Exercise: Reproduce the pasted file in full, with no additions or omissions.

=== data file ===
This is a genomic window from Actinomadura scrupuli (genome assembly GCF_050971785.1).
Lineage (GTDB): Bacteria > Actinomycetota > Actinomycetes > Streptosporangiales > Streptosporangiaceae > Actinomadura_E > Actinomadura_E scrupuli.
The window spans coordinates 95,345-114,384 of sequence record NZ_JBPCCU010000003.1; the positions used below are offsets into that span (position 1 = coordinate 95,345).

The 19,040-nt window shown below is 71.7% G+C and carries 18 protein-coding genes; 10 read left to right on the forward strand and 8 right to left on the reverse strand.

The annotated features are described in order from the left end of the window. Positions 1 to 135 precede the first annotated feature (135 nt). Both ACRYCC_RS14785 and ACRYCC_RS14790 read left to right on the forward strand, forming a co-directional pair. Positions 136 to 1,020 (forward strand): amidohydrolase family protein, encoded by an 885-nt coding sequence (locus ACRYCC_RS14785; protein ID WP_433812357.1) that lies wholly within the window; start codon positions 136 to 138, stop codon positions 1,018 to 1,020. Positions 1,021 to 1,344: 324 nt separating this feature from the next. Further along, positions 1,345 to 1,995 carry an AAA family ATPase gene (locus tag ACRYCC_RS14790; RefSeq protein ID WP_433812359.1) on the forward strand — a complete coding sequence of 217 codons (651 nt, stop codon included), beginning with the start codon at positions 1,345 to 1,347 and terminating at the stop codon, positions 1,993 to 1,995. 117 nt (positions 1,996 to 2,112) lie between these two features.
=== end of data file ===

This is a genomic window from Actinomadura scrupuli (genome assembly GCF_050971785.1).
Lineage (GTDB): Bacteria > Actinomycetota > Actinomycetes > Streptosporangiales > Streptosporangiaceae > Actinomadura_E > Actinomadura_E scrupuli.
The window spans coordinates 95,345-114,384 of sequence record NZ_JBPCCU010000003.1; the positions used below are offsets into that span (position 1 = coordinate 95,345).

The 19,040-nt window shown below is 71.7% G+C and carries 18 protein-coding genes; 10 read left to right on the forward strand and 8 right to left on the reverse strand.

The annotated features are described in order from the left end of the window. Positions 1 to 135 precede the first annotated feature (135 nt). Both ACRYCC_RS14785 and ACRYCC_RS14790 read left to right on the forward strand, forming a co-directional pair. Positions 136 to 1,020 (forward strand): amidohydrolase family protein, encoded by an 885-nt coding sequence (locus ACRYCC_RS14785; protein ID WP_433812357.1) that lies wholly within the window; start codon positions 136 to 138, stop codon positions 1,018 to 1,020. Positions 1,021 to 1,344: 324 nt separating this feature from the next. Further along, positions 1,345 to 1,995 carry an AAA family ATPase gene (locus tag ACRYCC_RS14790; RefSeq protein ID WP_433812359.1) on the forward strand — a complete coding sequence of 217 codons (651 nt, stop codon included), beginning with the start codon at positions 1,345 to 1,347 and terminating at the stop codon, positions 1,993 to 1,995. 117 nt (positions 1,996 to 2,112) lie between these two features.